where $[[·]]=(·)+−(·)−$ denotes the jump of a quantity across the discontinuity. Thus, $ρσ2[[γ]]=[[P13e]]$. For a right-going discontinuity $σ≥0$ propagating into an undeformed domain, $(γ)+=0$, we find

$σ=c1+23β(γ−)2,$
(35)

where Eq. (16) and the expression of $P13e$ in Sec. III were used. Application of Liu's entropy criterion shows that such a shock wave is admissible (Berjamin et al., 2017).

Let us now consider the one-way approximate wave equation (20) with τ = 0, which can be rewritten in conservation form, $∂tγ=−∂zf(γ)$, for a suitable definition of the flux f. In this case, the Rankine–Hugoniot condition for a discontinuity travelling at speed $σ=[[f]]/[[γ]]$ yields

$σ=c(1+13β(γ−)2).$
(36)

Obviously, Eq. (36) is an approximation of Eq. (35) for $23β(γ−)2≪1$. By setting $a=13β(γ−)2$, the expression of the relative wave velocity error $E$ from Sec. V A still applies. Furthermore, the study of initial-value problems with discontinuous solutions might be conducted in a similar way as was done in Sec. IV.

For a specific strain-rate viscoelasticity theory of soft solids, we have shown that one-way approximate wave propagation models can produce significantly different travelling wave solutions than the full equations of motion as soon as the wave amplitude is not infinitesimal. Similar observations are reported in the literature in relation with shear shock formation (Berjamin and Chockalingam, 2022). In the elastic limit, we have examined the validity of one-way approximations in relation with simple wave theory and shock wave theory, thus leading to dedicated criteria involving small velocity and strain amplitudes. We conclude that these approximations should be used with care given their limited accuracy, in general. Nevertheless, they might remain useful for the interpretation of experimental results in which their validity is not always severely penalised (Catheline et al., 2003, 2005).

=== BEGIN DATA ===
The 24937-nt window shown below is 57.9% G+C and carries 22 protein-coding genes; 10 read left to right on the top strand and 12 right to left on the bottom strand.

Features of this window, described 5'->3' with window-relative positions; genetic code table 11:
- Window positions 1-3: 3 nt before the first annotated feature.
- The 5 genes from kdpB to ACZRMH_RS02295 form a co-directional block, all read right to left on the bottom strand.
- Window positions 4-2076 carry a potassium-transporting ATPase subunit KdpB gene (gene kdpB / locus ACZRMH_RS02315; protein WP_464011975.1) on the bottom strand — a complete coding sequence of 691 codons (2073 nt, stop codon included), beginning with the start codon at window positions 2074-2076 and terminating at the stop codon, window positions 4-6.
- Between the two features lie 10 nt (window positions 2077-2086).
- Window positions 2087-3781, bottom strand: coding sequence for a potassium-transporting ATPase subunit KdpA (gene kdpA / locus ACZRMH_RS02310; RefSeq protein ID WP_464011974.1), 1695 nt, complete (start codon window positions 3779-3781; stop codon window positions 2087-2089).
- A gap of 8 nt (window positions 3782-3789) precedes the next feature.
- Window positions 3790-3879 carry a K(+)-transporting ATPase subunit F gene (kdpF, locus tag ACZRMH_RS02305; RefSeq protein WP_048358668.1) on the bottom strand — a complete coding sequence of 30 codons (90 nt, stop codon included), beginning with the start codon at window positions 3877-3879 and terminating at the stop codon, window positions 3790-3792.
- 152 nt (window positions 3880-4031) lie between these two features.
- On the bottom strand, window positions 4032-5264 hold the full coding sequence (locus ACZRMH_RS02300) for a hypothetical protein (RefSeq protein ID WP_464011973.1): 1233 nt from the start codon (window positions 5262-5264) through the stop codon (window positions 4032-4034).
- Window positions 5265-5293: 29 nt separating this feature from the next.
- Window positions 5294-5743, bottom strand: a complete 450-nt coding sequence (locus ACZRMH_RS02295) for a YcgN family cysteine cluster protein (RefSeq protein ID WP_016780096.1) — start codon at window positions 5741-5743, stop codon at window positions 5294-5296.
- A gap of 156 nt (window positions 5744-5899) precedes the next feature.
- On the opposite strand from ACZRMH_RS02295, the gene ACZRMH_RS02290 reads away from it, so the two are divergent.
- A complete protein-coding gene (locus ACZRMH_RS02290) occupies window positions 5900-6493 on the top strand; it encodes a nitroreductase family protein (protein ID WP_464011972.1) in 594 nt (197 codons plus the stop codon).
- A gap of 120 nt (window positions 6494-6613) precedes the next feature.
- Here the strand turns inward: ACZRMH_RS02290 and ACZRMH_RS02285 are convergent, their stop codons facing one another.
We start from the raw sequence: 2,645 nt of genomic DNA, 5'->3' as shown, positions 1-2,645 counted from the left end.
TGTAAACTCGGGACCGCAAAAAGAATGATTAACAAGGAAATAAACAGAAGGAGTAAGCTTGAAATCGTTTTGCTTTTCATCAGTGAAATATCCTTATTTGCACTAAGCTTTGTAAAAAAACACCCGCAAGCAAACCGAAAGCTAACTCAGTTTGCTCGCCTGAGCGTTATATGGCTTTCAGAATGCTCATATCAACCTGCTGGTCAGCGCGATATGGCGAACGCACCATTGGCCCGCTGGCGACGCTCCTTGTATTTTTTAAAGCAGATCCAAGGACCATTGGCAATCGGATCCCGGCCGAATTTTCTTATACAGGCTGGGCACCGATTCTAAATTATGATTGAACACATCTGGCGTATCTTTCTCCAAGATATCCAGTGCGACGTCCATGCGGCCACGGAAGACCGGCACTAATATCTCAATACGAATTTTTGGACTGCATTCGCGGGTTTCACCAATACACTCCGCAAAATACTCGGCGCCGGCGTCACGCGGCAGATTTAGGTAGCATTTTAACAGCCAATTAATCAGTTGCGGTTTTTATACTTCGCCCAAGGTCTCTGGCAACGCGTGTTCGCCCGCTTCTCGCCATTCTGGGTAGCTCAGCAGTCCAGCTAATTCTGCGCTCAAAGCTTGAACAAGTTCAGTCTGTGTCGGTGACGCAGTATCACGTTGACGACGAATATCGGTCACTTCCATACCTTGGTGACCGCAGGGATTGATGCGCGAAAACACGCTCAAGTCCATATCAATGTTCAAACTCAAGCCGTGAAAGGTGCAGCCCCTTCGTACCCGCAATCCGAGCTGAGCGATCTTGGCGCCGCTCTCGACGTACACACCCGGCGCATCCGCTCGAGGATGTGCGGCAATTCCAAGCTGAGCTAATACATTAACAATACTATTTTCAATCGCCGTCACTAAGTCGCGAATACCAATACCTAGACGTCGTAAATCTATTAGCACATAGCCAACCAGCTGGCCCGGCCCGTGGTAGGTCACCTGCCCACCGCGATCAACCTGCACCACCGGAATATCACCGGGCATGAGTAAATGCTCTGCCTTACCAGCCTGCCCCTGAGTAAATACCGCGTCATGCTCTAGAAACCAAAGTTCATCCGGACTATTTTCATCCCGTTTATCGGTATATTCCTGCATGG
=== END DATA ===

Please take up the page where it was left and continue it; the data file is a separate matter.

Due to the assumption of slowly varying wave profiles, Burgers-type model equations have a limited ability to account for dispersion effects, which play an important role in viscoelasticity (Fig. 1). In addition to viscous stresses, other dispersive effects might be impacted by the rescaling procedure. For instance, one might insert the dispersive term $τ̂2 ∂4γ/∂z2∂t2$ in the right-hand side of the wave equation (17); see Destrade and Saccomandi (2008) for related theories. With $τ̂2$ of order $ϵ2$, this assumption leads to the addition of $12τ̂2 ∂3v/∂t3$ on the right-hand side of Eq. (19) and to the addition of $−12c3τ̂2 ∂3γ/∂z3$ on the right-hand side of Eq. (20). Consistently, dispersion analysis shows that the slow scale equations (19) and (20) with dispersion are valid at low frequency only.